Reducing Our Long-Term Deficit Through Shared Responsibility and Shared Prosperity
Monday, April 18, 2011
· The President Obama proposed a balanced approach to achieve $4 trillion in deficit reduction, based on the values of shared responsibility and shared prosperity.
o This approach borrows from the recommendations of the Bipartisan Fiscal Commission and builds on the $1 trillion in deficit reduction in the President's 2012 budget.
o At the same time, it will protect the middle-class, defend our commitments to seniors, and make the smart investments we need to create good jobs and grow our economy.
· The President's vision is in stark contrast to the House plan, which places the burden of debt reduction on those that can least afford it. It ends Medicare and raises health care costs for seniors in order to pay for a trillion dollars in tax cuts for millionaires and billionaires.
· The first step in the President's balanced approach is to keep annual domestic spending low.
o The bipartisan agreement we reached last week represented the largest one-year cut to this kind of spending in history, while still making investments to grow our economy and win the future. The President's approach would build on these savings for the years that follow, a step that will save us about $770 billion over twelve years.
· The second step in our approach is to find additional savings in our defense budget.
o Secretary Gates has courageously taken on this wasteful spending, and we've achieved some real savings, but we will also find an additional $400 billion in defense savings by 2023 while ensuring our capacity to meet our national security.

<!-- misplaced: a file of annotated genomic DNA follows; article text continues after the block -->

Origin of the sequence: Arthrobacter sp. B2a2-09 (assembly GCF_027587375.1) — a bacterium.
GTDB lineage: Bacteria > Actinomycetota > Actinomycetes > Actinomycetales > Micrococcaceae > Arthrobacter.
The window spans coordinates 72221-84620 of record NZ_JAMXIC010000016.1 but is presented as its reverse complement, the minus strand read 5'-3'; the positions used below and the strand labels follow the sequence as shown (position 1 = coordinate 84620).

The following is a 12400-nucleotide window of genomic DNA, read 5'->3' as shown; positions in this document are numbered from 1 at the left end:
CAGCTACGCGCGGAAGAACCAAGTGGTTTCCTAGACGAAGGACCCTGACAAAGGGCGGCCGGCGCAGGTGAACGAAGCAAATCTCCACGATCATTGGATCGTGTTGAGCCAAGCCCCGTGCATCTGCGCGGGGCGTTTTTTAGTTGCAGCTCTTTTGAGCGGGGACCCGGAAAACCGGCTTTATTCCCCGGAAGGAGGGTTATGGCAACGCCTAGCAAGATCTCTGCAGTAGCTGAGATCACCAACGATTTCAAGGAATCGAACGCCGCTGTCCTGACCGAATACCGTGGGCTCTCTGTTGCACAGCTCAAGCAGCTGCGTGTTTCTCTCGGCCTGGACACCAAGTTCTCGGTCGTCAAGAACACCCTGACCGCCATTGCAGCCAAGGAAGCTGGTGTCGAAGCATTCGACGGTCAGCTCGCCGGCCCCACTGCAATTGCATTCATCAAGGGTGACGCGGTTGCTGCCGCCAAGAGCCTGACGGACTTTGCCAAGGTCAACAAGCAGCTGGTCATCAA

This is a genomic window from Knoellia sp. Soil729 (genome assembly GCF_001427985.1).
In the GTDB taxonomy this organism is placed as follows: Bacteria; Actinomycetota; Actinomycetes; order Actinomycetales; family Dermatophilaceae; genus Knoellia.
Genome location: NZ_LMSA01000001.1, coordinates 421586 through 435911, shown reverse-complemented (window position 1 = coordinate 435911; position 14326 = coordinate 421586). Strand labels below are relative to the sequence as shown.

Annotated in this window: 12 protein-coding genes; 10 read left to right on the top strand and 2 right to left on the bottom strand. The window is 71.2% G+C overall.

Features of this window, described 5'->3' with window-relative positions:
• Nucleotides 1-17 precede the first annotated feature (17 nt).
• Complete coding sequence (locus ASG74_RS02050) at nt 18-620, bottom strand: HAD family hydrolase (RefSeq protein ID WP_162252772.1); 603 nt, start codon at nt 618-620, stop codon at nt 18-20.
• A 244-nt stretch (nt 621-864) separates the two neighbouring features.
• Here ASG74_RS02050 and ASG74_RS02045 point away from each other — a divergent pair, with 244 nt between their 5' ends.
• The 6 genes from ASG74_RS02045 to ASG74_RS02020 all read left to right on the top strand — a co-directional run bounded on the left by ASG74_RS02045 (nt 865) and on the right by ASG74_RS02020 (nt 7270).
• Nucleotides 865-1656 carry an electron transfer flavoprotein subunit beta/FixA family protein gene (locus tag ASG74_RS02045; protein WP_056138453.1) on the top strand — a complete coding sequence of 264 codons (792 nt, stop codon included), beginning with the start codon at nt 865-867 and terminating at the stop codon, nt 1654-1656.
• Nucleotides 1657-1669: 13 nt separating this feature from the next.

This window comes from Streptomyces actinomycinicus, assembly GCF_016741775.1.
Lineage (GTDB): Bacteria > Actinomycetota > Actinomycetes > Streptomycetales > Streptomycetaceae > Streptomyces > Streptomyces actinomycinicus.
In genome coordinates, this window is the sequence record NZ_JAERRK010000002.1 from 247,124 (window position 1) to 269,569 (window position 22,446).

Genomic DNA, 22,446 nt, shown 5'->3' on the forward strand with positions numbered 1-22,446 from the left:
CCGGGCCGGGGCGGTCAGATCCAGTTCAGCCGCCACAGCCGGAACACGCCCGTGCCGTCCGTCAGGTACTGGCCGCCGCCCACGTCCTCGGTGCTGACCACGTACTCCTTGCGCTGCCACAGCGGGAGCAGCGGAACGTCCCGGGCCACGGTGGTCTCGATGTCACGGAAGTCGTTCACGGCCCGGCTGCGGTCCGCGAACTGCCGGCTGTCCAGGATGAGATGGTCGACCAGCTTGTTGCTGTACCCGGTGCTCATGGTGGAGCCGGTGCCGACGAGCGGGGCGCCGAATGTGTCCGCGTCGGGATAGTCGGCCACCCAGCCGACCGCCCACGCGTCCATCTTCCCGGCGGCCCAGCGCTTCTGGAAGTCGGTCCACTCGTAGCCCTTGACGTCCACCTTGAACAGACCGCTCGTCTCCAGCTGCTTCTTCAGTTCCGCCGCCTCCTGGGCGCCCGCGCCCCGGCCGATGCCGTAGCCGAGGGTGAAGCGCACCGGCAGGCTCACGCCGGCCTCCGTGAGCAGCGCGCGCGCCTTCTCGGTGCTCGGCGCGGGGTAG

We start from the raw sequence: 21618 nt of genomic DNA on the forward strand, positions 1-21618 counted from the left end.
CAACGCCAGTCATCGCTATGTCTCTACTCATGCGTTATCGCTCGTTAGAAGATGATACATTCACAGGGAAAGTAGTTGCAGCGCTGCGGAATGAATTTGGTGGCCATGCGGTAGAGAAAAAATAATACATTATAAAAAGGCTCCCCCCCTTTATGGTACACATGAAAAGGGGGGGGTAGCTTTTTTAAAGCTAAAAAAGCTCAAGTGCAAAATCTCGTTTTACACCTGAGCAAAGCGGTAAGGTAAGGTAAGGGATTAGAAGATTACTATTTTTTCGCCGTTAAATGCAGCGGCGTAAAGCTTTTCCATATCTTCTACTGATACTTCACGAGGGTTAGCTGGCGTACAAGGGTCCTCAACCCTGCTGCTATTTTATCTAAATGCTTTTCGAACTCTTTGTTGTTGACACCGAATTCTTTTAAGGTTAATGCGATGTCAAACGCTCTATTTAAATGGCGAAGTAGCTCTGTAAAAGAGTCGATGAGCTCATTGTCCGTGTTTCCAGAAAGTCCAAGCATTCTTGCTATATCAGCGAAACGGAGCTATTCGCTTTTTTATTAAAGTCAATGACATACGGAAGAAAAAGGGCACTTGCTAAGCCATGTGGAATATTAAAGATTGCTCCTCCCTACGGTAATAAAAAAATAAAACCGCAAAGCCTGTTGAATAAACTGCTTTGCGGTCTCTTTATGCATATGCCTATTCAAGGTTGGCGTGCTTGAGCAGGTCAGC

· The third step is to reduce health care spending, not by asking seniors and poor families to pay more but by reducing the cost of health care itself.
o The President's approach builds on the Affordable Care Act by including new reforms aimed at further reducing health care spending while strengthening Medicare and Medicaid.
o These reforms will enable us to keep our commitment to our citizens and save us about $480 billion by 2023, and an additional one trillion dollars in the decade after that.
· The fourth step in our approach is to reduce spending in the tax code.
o The nation cannot afford another extension of the tax cuts for the wealthiest 2% of Americans. That would put us another trillion dollars in debt at a time when we're trying to climb out.
o President Obama's 2012 budget already calls for limiting itemized deductions for the wealthiest 2% of Americans – a reform that would reduce the deficit by $320 billion over ten years.
o President Obama is calling on Congress to reform our individual tax code so that it is fair and simple – so that the amount of taxes you pay isn't determined by what kind of accountant you can afford.
· Finally, the President is calling for a "debt failsafe” trigger to ensure a decline in the debt as a share of the economy. The President is confident that, with continued economic growth and a bipartisan agreement on deficit reduction, we will reduce the debt as a share of the economy. However, as a strong incentive for Congress to act on deficit reduction and to ensure we hit this goal, the President is proposing a trigger that would require that, by the second half of the decade, our nation's debt is on a declining path as a share of our economy. If that target isn't met by 2014, there would be automatic spending cuts (both in direct spending and spending through the tax code).
· The President does not believe that Social Security is in crisis or a driver of our near-term deficit programs. But, he believes that both parties should work together now to strengthen Social Security for future generations.
· The time has come for action, and the President has asked Majority Leader Reid, Speaker Boehner, Minority Leader Pelosi and Minority Leader McConnell to each designate four Members from their caucuses to participate in bipartisan, bicameral negotiations led by the Vice President, beginning in early May. The goal of these negotiations is to agree on a legislative framework for comprehensive deficit reduction.
· This is our vision for America – a vision where we live within our means while still investing in our future; where everyone makes sacrifices but no one bears all the burden; where we provide a basic measure of security for our citizens and rising opportunity for our children.